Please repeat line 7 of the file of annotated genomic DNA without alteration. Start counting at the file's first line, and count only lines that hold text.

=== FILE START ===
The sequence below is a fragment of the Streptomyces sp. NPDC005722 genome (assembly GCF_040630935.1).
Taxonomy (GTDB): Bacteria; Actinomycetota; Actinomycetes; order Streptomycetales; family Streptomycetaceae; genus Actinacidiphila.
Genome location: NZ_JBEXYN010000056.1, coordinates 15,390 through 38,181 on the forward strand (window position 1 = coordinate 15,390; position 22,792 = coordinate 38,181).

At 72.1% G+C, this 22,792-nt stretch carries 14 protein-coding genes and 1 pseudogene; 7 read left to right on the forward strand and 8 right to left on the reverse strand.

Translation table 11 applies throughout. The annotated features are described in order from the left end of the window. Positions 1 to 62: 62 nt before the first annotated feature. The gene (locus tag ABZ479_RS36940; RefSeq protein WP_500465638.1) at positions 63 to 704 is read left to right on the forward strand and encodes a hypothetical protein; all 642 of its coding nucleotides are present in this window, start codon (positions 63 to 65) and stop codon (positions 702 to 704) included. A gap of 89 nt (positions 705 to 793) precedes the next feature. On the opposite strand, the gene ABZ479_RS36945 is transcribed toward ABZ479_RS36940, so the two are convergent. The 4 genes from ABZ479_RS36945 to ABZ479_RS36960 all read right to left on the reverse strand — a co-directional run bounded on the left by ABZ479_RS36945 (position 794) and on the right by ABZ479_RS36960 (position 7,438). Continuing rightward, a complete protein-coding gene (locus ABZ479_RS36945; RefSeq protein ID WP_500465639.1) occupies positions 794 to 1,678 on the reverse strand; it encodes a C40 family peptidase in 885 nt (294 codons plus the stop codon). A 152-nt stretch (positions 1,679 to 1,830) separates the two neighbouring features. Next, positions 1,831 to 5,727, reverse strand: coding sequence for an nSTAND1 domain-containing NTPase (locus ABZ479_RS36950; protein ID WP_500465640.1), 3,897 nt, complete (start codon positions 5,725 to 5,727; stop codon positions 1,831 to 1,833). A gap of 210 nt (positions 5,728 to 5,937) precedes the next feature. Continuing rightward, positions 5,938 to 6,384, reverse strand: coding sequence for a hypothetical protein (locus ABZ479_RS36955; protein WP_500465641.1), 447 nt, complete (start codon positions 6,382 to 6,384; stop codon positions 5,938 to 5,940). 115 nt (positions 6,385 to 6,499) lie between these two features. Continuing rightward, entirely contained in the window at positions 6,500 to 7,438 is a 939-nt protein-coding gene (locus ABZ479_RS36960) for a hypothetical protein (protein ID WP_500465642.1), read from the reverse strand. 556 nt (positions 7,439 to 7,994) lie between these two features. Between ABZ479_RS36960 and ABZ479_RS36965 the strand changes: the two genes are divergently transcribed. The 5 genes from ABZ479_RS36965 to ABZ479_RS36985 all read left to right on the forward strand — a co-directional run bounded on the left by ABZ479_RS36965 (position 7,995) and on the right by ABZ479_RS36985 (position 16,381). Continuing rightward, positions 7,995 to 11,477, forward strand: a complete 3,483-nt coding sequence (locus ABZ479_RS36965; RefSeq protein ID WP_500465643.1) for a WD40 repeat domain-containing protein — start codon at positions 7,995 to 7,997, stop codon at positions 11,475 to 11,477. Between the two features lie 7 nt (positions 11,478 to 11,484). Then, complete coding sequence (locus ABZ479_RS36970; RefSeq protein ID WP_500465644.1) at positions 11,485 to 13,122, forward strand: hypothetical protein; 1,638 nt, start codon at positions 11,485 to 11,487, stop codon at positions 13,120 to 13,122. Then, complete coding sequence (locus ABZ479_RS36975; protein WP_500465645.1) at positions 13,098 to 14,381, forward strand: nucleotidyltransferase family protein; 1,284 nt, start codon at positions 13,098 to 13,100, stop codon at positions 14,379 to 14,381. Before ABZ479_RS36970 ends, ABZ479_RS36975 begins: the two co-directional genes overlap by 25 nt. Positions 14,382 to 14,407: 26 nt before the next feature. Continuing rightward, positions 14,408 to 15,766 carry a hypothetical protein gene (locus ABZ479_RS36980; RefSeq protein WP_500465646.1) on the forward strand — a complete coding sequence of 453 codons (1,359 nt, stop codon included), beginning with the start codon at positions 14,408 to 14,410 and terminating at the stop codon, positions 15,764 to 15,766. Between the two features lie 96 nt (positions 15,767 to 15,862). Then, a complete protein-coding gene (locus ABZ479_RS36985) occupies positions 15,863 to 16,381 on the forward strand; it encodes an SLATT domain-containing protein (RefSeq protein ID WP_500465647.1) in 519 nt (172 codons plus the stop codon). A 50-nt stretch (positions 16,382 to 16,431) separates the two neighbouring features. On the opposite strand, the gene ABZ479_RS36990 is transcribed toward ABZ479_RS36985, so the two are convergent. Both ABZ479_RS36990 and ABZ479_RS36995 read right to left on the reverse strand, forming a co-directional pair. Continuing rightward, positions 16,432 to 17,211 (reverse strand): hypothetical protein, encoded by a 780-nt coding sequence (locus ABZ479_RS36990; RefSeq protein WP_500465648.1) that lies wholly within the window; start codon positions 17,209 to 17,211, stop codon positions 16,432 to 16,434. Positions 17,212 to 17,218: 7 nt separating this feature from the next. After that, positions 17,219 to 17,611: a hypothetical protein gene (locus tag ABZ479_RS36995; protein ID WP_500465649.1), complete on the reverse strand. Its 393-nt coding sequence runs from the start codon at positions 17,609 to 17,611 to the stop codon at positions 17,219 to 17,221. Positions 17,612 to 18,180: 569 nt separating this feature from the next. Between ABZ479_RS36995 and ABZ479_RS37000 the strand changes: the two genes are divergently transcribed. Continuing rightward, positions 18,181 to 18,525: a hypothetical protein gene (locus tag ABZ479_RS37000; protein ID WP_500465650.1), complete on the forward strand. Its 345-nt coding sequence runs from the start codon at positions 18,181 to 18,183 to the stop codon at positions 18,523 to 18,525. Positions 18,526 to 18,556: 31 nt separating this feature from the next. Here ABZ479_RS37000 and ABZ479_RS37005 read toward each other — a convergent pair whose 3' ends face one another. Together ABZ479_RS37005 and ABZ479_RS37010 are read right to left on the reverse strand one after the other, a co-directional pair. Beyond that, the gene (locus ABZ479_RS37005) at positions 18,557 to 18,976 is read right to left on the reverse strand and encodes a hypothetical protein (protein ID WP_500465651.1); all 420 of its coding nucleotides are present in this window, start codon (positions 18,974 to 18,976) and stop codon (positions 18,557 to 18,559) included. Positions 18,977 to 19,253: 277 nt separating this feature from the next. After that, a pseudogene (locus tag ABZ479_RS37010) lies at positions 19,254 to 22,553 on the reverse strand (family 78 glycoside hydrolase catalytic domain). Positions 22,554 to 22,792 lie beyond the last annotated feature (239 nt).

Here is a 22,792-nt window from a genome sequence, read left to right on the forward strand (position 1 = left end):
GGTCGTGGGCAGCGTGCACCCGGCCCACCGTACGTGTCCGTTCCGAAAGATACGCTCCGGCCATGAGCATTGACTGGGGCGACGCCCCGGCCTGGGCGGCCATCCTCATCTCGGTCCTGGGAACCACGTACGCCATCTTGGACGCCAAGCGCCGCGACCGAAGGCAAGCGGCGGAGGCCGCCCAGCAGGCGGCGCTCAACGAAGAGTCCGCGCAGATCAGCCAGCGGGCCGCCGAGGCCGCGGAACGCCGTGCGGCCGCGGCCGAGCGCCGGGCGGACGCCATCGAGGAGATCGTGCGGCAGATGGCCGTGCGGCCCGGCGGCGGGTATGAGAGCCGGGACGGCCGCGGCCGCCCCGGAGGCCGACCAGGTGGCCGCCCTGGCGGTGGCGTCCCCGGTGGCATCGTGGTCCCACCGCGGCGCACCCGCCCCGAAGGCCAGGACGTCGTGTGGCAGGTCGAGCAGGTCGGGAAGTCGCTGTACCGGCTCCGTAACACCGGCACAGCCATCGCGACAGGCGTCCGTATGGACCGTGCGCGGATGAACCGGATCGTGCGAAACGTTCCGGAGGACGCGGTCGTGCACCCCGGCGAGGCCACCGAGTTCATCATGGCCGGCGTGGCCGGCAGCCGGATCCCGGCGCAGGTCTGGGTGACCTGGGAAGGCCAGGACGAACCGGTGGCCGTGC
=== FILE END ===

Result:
GGTCGTGGGCAGCGTGCACCCGGCCCACCGTACGTGTCCGTTCCGAAAGATACGCTCCGGCCATGAGCATTGACTGGGGCGACGCCCCGGCCTGGGCGGCCATCCTCATCTCGGTCCTGGGAACCACGTACGCCATCTTGGACGCCAAGCGCCGCGACCGAAGGCAAGCGGCGGAGGCCGCCCAGCAGGCGGCGCTCAACGAAGAGTCCGCGCAGATCAGCCAGCGGGCCGCCGAGGCCGCGGAACGCCGTGCGGCCGCGGCCGAGCGCCGGGCGGACGCCATCGAGGAGATCGTGCGGCAGATGGCCGTGCGGCCCGGCGGCGGGTATGAGAGCCGGGACGGCCGCGGCCGCCCCGGAGGCCGACCAGGTGGCCGCCCTGGCGGTGGCGTCCCCGGTGGCATCGTGGTCCCACCGCGGCGCACCCGCCCCGAAGGCCAGGACGTCGTGTGGCAGGTCGAGCAGGTCGGGAAGTCGCTGTACCGGCTCCGTAACACCGGCACAGCCATCGCGACAGGCGTCCGTATGGACCGTGCGCGGATGAACCGGATCGTGCGAAACGTTCCGGAGGACGCGGTCGTGCACCCCGGCGAGGCCACCGAGTTCATCATGGCCGGCGTGGCCGGCAGCCGGATCCCGGCGCAGGTCTGGGTGACCTGGGAAGGCCAGGACGAACCGGTGGCCGTGC